Shares rebound as markets look beyond coronavirus fears

Investors in Asia cheered China's announcement that it would halve tariffs.

    In China, policymakers have tried to prevent heavy selling by injecting liquidity into the market and de facto restrictions on selling [File: Third party via Reuters]
    In China, policymakers have tried to prevent heavy selling by injecting liquidity into the market and de facto restrictions on selling [File: Third party via Reuters]

    Asian stocks rallied on Thursday afternoon after China announced that it would halve tariffs on $75bn goods and services from the United States.

    Japanese shares posted their biggest one-day gain in more than a year on Thursday as the benchmark Nikkei jumped 24 percent, its most since late December 2018.

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    MSCI's broadest index of Asia-Pacific shares outside Japan jumped 1.66 percent and mainland Chinese shares also reacted positively, with the blue-chip CSI300 index up 1.97 percent.

    China said on Thursday it will halve tariffs on some US goods, which could help improve negotiating conditions for a second phase of trade deal after the two countries signed off on an interim deal last month.

    Overnight on Wall Street, the mood was brighter as the S&P 500 gained 1.13 percent to a record close of 3,334.69 while the Nasdaq Composite added 0.43 percent to 9,508.68, also a record high.

    The United States ADP National Employment Report showed private payrolls jumped 291,000 jobs in January, the most since May 2015, while a separate report showed US services sector activity picked up last month. Both indicators suggest the economy could continue to grow this year even as consumer spending slows.

    Traders also cited vague rumours of a possible vaccine or a drug breakthrough for the coronavirus as a trigger for Wednesday's stock rally, although they also said such catalysts were likely to simply be an excuse for short-covering.

    The World Health Organization played down media reports on Wednesday of "breakthrough" drugs being discovered to treat people infected with the new coronavirus.

    Another 73 people on the Chinese mainland died on Wednesday from the virus, the highest daily increase so far, bringing the total death toll to 563, the country's health authority said on Thursday.

    "Despite all the efforts by the Communist Party, the virus is becoming a major global disaster. Considering workers usually start to return to hometown about a week before the Lunar New Year, many patients must have left Wuhan before its lockdown on January 23," TS China Research's Tashiro said.

    Statistics from China indicate that about 2 percent of people infected with the new virus have died, suggesting it may be deadlier than seasonal flu but less deadly than SARS, another reason investors remained relatively calm.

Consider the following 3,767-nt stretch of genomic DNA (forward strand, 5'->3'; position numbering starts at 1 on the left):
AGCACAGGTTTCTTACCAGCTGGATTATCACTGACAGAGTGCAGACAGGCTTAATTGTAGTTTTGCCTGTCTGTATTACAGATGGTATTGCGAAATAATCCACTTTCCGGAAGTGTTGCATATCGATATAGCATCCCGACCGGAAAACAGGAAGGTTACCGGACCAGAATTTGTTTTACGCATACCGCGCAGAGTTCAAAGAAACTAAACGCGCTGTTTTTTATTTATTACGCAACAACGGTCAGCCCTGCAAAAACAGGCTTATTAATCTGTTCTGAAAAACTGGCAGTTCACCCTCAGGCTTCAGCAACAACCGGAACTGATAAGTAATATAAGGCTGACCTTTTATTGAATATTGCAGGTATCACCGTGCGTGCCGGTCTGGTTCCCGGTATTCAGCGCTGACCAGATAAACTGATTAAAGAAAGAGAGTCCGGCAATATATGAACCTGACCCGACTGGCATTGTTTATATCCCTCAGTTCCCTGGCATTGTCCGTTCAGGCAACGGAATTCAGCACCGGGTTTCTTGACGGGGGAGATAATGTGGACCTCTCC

"The coronavirus is continuing to spread so we need to remain cautious. But markets now appear to think that there will be a quick economic recovery after a short-term slump," said Masahiro Ichikawa, senior strategist at Sumitomo Mitsui DS Asset Management.

    The 10-year US Treasuries yield rose back to 1.654 percent from a five-month low of 1.503 percent set last Friday.

    In the currency market, the safe-haven Swiss franc and the yen retreated.

    The franc eased to 0.9738 franc per dollar, having lost 0.4 percent on Wednesday.

    The yen stepped back to 109.98 yen, compared with a three-week high of 108.305 hit on Friday.

    The euro stood flat at $1.0998, having shed 0.4 percent in the previous session.

    In commodities, US West Texas Intermediate (WTI) crude oil gained 2.17 percent to $51.85 per barrel, extending its rebound from a 13-month low of $49.31 touched on Tuesday.

    Still it is down about 15 percent so far this year.

    Copper, considered a good gauge on the health of the global economy because of its wide industrial use, showed some signs of stabilisation although it remained depressed overall.

    Shanghai copper extended its rebound into the third day, rising 1 percent from 33-month low hit earlier this week. It is about 5 percent below its levels just before the start of Lunar New Year holidays.

    "One has to wonder whether China can meet its trade agreement with the US to increase imports by $200bn, which looked very difficult to begin with," said a manager at a US asset management firm, who declined to be named because he is not authorised to speak about China.

    "Before the outbreak, a mini goldilocks market was everyone's consensus. But we have to see whether we need to change such a view," he added.

    SOURCE: Reuters news agency